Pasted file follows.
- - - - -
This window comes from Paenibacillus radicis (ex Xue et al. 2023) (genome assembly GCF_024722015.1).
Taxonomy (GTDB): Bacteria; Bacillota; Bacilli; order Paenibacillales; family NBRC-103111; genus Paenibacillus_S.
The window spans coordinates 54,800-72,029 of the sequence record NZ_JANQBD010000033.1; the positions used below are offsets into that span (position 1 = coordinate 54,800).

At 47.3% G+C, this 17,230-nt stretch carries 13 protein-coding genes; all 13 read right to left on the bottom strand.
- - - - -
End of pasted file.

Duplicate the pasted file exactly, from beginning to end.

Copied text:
This window comes from Paenibacillus radicis (ex Xue et al. 2023) (genome assembly GCF_024722015.1).
Taxonomy (GTDB): Bacteria; Bacillota; Bacilli; order Paenibacillales; family NBRC-103111; genus Paenibacillus_S.
The window spans coordinates 54,800-72,029 of the sequence record NZ_JANQBD010000033.1; the positions used below are offsets into that span (position 1 = coordinate 54,800).

At 47.3% G+C, this 17,230-nt stretch carries 13 protein-coding genes; all 13 read right to left on the bottom strand.